Configuration drift occurs when a system’s configuration changes without being tracked or approved. Configuration drift can lead to security vulnerabilities over time as the organization increasingly expands its reach.

Containerization

Containerization is a method of packaging software so it can run in isolated environments. Containers are self-contained and include all the dependencies needed to run the software, making them portable and easy to deploy. It is important to note that containerized instances have limited impact on each other, making them more secure.

Data Breach

A data breach is any unauthorized access or disclosure of sensitive information. Data breaches can occur when a malicious attacker gains access to a system, but they can also occur when an authorized user mishandles data, such as sending it to the wrong person or posting it online. Most businesses will experience a data breach at some point, but DevSecOps best practices will mitigate the damage.

Data Loss Prevention

Data loss prevention refers to the practice of preventing the unauthorized disclosure of sensitive information, whether through the use of automated tools or through restricted access. Data loss prevention tools can be used to encrypt data in transit and at rest, as well as to monitor and control data access.

Endpoint security

Endpoint security is about securing devices that connect to a network. Endpoints can include laptops, smartphones, tablets, and IoT devices. Endpoint security solutions typically include antivirus software, firewalls, and intrusion detection and prevention systems.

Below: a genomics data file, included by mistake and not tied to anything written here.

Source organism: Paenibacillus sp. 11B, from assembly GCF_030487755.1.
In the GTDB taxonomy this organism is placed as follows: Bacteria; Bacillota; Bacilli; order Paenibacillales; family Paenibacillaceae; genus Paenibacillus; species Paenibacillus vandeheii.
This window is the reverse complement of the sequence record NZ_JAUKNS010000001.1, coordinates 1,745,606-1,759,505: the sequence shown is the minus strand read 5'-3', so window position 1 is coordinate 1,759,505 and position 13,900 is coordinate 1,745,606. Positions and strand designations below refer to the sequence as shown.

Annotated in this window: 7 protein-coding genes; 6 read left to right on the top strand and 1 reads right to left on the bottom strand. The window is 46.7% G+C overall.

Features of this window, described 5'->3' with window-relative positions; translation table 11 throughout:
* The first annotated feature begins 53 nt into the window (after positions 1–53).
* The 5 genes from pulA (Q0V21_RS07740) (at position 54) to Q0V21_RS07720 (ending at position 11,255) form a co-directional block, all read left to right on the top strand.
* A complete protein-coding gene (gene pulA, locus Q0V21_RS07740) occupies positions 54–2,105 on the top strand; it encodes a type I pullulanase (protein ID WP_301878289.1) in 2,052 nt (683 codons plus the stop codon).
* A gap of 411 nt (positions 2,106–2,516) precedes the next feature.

Identity and Access Management (IAM)

IAM is the practice of managing identities, both digital and physical, and the access they have to sensitive information and systems. IAM includes the provisioning and deprovisioning of user accounts as well as the management of access controls. To be truly effective, IAM suites must be paired with the appropriate security processes.

Maturity model

A maturity model is a framework that can be used to assess an organization’s progress in adopting a particular practice or capability. In the context of DevSecOps, a maturity model can be used to assess an organization’s progress in adopting DevSecOps practices and achieving DevSecOps goals.

Passwordless authentication

Passwordless authentication is a method of authenticating users without using passwords. Instead, it can be accomplished with the use of biometrics, hardware tokens, or one-time passcodes (OTPs). Many security analysts believe that this type of authentication is more secure than traditional passwords because passwordless authentication does not depend on the user to meet security standards.

Penetration tests